PMF spoke to KYB’s Pedro Armendariz, Deputy Director of the company’s Engineering Department, about the technology that is being implemented into KYB’s research and development strategy.
With over 100 years of hydraulic expertise comes a vast array of knowledge and experience. This includes physical evaluation of ride comfort and characteristics from skilled drivers, technology to predict vehicle behaviour through computer simulations, statistics- based analysis, and more. Now, KYB is using next-generation artificial intelligence to quicken and improve its analysis of the huge amounts of data it gathers during product development, testing and manufacturing. Let’s find out more.
Q. How is KYB using AI technology for underlying shock absorber technology development?
Pedro Armendariz (PA): In the field of technology, it is important to sort a huge amount of data and change it to information with technical meaning. To do this, KYB’s Digital Transformation Improvement Department is constructing an IT platform that uses cloud technology to swiftly, safely and economically collect, analyse and visualise huge amounts of data. We are using AI technology as the core of the platform.
AI is not a magic technology where if we input the data, the user’s required information will come out. AI’s strong point is efficiently and accurately extracting traits from huge amounts of data. Therefore, it is necessary to select the data to input using KYB’s experience and expertise. We have learnt to understand the points that require attention in shock absorber stroke volume at rotation direction switchover time, and the high frequency area of spring compression/expansion during acceleration. From these points, we can use AI to extract the respective features found in steering with ‘turning vehicle data’, and road grip with ‘running over uneven surface data’.
Q. Please tell us about KYB’s ProSmooth and hydraulic fluid additive adjustment technology.
PA: Our team performed driving experiments with up to 600 different combinations of oil and components to gather huge amounts of data, alongside the evaluation reports of our skilled testing engineers. We prepared shock absorber hydraulic fluid and sliding parts with different characteristics, exchanging components a huge number of times, and physically evaluated vehicles in response to customer tastes and requirements.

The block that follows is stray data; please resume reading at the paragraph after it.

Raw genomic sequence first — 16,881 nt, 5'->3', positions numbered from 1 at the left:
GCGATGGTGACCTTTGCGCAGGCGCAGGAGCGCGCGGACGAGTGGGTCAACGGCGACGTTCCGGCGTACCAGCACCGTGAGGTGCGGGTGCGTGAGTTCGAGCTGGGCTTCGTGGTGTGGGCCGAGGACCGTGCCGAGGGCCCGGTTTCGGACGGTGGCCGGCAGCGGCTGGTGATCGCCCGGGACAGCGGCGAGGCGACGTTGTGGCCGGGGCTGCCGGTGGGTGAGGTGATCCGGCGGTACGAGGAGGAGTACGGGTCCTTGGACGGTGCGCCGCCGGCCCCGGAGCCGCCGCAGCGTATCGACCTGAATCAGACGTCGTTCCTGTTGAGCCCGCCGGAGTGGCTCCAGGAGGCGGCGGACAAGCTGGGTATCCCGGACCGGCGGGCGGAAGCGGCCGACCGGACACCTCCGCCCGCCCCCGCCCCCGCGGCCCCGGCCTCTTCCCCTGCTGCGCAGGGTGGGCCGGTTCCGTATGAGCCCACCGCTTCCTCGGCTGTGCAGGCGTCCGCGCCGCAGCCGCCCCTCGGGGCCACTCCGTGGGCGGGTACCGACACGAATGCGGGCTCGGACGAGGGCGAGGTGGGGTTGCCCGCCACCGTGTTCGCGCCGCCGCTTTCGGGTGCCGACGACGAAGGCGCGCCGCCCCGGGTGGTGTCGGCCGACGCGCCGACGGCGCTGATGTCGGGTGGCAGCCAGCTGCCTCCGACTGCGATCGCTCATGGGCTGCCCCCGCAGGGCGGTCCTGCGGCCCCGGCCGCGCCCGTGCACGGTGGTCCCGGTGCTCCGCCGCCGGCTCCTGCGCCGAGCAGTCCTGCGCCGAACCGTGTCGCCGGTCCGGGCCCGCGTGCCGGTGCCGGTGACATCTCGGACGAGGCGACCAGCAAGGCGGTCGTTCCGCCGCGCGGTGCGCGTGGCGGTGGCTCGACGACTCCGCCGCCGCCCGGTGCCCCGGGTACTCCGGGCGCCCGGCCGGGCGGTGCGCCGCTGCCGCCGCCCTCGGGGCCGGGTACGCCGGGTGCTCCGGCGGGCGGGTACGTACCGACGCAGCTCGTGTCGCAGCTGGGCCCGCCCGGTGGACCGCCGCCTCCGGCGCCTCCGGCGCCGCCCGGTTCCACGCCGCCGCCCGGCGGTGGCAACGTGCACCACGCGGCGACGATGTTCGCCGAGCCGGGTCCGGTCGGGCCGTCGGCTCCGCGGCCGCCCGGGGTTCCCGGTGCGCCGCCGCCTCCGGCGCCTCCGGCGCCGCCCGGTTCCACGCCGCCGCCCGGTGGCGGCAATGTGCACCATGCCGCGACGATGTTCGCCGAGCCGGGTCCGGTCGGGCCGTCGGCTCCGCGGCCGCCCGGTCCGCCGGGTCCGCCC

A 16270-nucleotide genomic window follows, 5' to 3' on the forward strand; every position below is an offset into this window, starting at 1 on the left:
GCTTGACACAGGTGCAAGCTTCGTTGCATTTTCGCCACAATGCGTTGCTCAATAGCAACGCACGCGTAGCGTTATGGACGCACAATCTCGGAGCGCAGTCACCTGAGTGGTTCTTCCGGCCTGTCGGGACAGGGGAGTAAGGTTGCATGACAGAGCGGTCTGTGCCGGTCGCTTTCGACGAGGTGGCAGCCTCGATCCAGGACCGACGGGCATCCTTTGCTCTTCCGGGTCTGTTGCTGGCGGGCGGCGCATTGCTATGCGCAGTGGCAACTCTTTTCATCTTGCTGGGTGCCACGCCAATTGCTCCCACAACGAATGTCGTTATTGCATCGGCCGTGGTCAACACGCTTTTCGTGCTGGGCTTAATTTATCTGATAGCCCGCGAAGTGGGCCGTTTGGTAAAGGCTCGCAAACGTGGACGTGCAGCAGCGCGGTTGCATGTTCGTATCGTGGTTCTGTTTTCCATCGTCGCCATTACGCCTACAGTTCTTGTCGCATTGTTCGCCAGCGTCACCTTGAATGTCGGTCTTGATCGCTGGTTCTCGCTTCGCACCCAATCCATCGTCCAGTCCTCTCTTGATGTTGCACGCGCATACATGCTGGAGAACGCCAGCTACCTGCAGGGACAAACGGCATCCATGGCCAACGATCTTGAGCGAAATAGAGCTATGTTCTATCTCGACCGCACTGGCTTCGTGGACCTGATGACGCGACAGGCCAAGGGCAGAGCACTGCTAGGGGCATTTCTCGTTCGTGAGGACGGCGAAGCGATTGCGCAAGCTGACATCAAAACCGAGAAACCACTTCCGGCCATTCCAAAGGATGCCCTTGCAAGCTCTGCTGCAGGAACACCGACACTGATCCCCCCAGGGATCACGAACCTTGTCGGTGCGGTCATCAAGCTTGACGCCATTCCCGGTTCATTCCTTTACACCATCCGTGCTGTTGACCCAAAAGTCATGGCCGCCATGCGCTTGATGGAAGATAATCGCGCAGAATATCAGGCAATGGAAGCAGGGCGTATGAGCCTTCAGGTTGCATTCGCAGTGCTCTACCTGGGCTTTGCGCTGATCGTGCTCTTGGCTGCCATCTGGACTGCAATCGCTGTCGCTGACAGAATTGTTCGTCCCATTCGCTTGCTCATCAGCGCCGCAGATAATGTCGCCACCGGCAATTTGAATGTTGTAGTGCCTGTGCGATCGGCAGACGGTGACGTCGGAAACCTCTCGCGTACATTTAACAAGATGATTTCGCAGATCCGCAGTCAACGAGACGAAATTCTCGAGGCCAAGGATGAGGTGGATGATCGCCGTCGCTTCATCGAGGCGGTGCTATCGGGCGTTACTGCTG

The difference between the physical evaluation and actual vehicle behaviour was analysed to determine the relationship between bench test evaluations, individual component evaluations, and element evaluations. We determined the main cause of frictional characteristics that influence ride feel, which led the way for the launch of KYB Prosmooth. Internal shock absorber friction is controlled by using newly developed materials for sliding parts, and variable hydraulic fluid additive adjustment technology. This product delivers both a luxurious ride and superb cornering.
The improved ride, road feel and traction combination was originally used by the KYB Motorsports Department, where it raised performance of the racing shock absorbers. The introduction of KYB’s AI technology will mean we can test even more, gathering and analysing more data points quicker and more accurately. This will give our engineers the insight to improve this cutting-edge product even more.
Q. What future trends is KYB seeing from vehicle manufacturers?
PA: The huge numbers of SUVs, as well as the rise of autonomous driving and electric vehicles, are pushing vehicle manufacturers to change what they think about shock absorbers. For many vehicle manufacturers, comfort is now becoming the priority. In addition to this, weight reduction is not as important as it was some years ago, due to increased vehicle efficiency and the number of vehicles that are now either fully electric or equipped with hybrid technology. For electric vehicles, suspension size is also a factor, due to the size and position of the batteries, as seen in the recent collaboration between KYB and REE to create in-wheel suspension.
For the more basic vehicle segment, we can foresee the implementation of passive additional systems, such as ADC (frequency dependent systems) and hydraulic stops (progressive hydraulic cushions). For medium segments, the trend would be to use variable damping in simple configurations, and for higher segment systems, like KYB Intelligent Damping Control, we are seeing trends of one valve or two valves (top segments) combined with road scanning technology, as seen on KYB’s recent OE development with Lexus, Toyota and PSA.
The next step is active suspension, although mass implementation of this technology is not imminent. This active suspension provides many different functions, including vibration control, posture control that reduces body roll, dive and squat, steering characteristics control, and body height control for maximum aerodynamic efficiency.